But seriously, let’s face it, you’re not going to do this…because you’re lazy. Not only do you accrue astronomical movie late fees, you’re also getting nasty letters from the library stating that you owe them thirty – eight fifty for the cost of replacing the three books you checked out four months ago and have obviously lost. But you didn’t lose them. They’re sitting on your coffee table. You set your OJ on them every morning while you watch the Today Show and ponder good excuses to be late to work so you can watch the train wreck that is the Hoda and Kathie Lee show that starts at ten o’clock. You could easily grab the books on your way to work one day and drop them in that special return slot in the side of the building. You wouldn’t even have to go out of your way because you pass by the library every day. But still, returning those books would require effort – picking up the books, putting them in your car, pulling into the library parking lot, picking up the books again, getting out of your car, walking to the slot, you’re getting exhausted just thinking about it - and the only effort you’re exerting these days is grabbing the remote, pressing the menu button, going to the ON DEMAND movie section and hitting play.

You have sufficiently passed the two hour mark when Precious – in English – begins. In no way are you annoyed by the amount of time it took to get to this point, because not once during that time did you have to hit fast forward, stop, rewind, fast forward, and rewind again, or take out a disc, examine it for microscopic scratches, rub it on your shirt and blow.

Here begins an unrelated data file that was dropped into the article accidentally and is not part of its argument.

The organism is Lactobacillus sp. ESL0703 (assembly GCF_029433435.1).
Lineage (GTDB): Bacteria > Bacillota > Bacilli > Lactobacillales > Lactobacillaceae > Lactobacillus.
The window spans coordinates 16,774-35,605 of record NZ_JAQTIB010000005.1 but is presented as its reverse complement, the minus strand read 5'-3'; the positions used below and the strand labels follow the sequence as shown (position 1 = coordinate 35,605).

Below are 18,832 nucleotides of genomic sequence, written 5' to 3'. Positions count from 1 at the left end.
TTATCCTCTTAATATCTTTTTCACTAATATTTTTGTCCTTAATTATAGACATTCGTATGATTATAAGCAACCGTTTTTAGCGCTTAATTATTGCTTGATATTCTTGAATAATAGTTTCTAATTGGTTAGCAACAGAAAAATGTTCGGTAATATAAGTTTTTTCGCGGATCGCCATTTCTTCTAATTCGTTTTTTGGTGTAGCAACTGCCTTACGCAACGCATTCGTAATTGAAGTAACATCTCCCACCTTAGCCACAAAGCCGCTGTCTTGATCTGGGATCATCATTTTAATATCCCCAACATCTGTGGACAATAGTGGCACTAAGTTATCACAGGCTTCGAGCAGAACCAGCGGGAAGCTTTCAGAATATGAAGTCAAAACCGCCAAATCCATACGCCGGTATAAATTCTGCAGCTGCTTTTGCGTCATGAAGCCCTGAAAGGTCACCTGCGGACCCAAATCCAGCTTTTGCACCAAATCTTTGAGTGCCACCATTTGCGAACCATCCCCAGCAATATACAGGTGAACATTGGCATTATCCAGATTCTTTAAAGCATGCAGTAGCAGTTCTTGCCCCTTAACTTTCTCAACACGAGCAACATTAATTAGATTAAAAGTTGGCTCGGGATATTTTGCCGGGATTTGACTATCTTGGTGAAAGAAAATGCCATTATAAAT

Ten minutes into the movie your eyelids feel heavy. You ask your honey if he is awake.

“Yes,” he says.

Five minutes later you ask him again.

“Yes,” he mumbles.

Ten minutes later you feel yourself doze. “Are you awake?” you ask.

“Hmm…” your honey says.

Ten minutes later you’re asleep and forty-five minutes later you wake up. The movie is still on and your honey is asleep clutching the remote.

You remove it from his hands and he is startled awake. “Huh? What? Are you awake?”

You mumble something incoherent, turn off the TV, and throw the remote to the ground.

“We have to watch it tomorrow,” your honey says, and before you drift off to sleep you remember you only have 24 hours to watch the movie and then it is deleted from your saved programs.

But tomorrow you are busy, and you never get back to Precious.

Yes, you’ve spent ten dollars on a movie you only watched thirty-five minutes of and it’ll cost you another $4.99 if you want to watch the rest. But at least you won’t have any late fees, and, as an added bonus, you’ll carry Octoganal Moon with you for a lifetime, to be enjoyed for free any time you close your eyes.

ON DEMAND – the new age of movie-watching. You’re gonna love it.